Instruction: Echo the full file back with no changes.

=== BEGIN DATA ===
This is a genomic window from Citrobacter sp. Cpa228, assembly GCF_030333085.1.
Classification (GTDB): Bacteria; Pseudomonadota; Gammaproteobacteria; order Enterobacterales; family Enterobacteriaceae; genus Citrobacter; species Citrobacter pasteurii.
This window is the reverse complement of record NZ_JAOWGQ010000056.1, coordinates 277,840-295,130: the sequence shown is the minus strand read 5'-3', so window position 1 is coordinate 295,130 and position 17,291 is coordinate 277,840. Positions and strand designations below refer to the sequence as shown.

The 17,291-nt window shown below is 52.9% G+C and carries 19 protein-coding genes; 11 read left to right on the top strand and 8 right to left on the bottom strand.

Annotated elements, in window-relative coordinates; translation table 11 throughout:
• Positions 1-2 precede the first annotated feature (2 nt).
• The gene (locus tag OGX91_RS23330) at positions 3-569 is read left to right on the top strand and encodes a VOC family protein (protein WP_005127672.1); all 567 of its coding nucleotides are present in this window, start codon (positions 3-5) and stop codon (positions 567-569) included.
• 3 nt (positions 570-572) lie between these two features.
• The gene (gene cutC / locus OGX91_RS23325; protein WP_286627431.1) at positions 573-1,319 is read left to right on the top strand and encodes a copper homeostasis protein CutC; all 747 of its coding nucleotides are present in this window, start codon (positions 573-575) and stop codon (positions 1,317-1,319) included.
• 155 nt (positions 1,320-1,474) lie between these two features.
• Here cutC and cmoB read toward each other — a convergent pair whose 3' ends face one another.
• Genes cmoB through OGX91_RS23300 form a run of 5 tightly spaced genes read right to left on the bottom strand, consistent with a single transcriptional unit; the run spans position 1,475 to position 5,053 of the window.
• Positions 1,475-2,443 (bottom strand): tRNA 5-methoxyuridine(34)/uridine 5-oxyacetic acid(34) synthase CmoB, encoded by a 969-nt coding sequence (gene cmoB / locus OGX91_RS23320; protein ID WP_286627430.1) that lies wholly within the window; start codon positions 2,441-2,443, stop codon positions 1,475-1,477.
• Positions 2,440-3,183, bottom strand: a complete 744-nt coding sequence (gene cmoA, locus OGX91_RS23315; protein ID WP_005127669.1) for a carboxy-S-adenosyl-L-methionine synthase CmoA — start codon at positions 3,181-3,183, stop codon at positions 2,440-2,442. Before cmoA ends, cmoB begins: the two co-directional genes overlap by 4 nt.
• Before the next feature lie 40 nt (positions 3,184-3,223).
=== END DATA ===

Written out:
This is a genomic window from Citrobacter sp. Cpa228, assembly GCF_030333085.1.
Classification (GTDB): Bacteria; Pseudomonadota; Gammaproteobacteria; order Enterobacterales; family Enterobacteriaceae; genus Citrobacter; species Citrobacter pasteurii.
This window is the reverse complement of record NZ_JAOWGQ010000056.1, coordinates 277,840-295,130: the sequence shown is the minus strand read 5'-3', so window position 1 is coordinate 295,130 and position 17,291 is coordinate 277,840. Positions and strand designations below refer to the sequence as shown.

The 17,291-nt window shown below is 52.9% G+C and carries 19 protein-coding genes; 11 read left to right on the top strand and 8 right to left on the bottom strand.

Annotated elements, in window-relative coordinates; translation table 11 throughout:
• Positions 1-2 precede the first annotated feature (2 nt).
• The gene (locus tag OGX91_RS23330) at positions 3-569 is read left to right on the top strand and encodes a VOC family protein (protein WP_005127672.1); all 567 of its coding nucleotides are present in this window, start codon (positions 3-5) and stop codon (positions 567-569) included.
• 3 nt (positions 570-572) lie between these two features.
• The gene (gene cutC / locus OGX91_RS23325; protein WP_286627431.1) at positions 573-1,319 is read left to right on the top strand and encodes a copper homeostasis protein CutC; all 747 of its coding nucleotides are present in this window, start codon (positions 573-575) and stop codon (positions 1,317-1,319) included.
• 155 nt (positions 1,320-1,474) lie between these two features.
• Here cutC and cmoB read toward each other — a convergent pair whose 3' ends face one another.
• Genes cmoB through OGX91_RS23300 form a run of 5 tightly spaced genes read right to left on the bottom strand, consistent with a single transcriptional unit; the run spans position 1,475 to position 5,053 of the window.
• Positions 1,475-2,443 (bottom strand): tRNA 5-methoxyuridine(34)/uridine 5-oxyacetic acid(34) synthase CmoB, encoded by a 969-nt coding sequence (gene cmoB / locus OGX91_RS23320; protein ID WP_286627430.1) that lies wholly within the window; start codon positions 2,441-2,443, stop codon positions 1,475-1,477.
• Positions 2,440-3,183, bottom strand: a complete 744-nt coding sequence (gene cmoA, locus OGX91_RS23315; protein ID WP_005127669.1) for a carboxy-S-adenosyl-L-methionine synthase CmoA — start codon at positions 3,181-3,183, stop codon at positions 2,440-2,442. Before cmoA ends, cmoB begins: the two co-directional genes overlap by 4 nt.
• Before the next feature lie 40 nt (positions 3,184-3,223).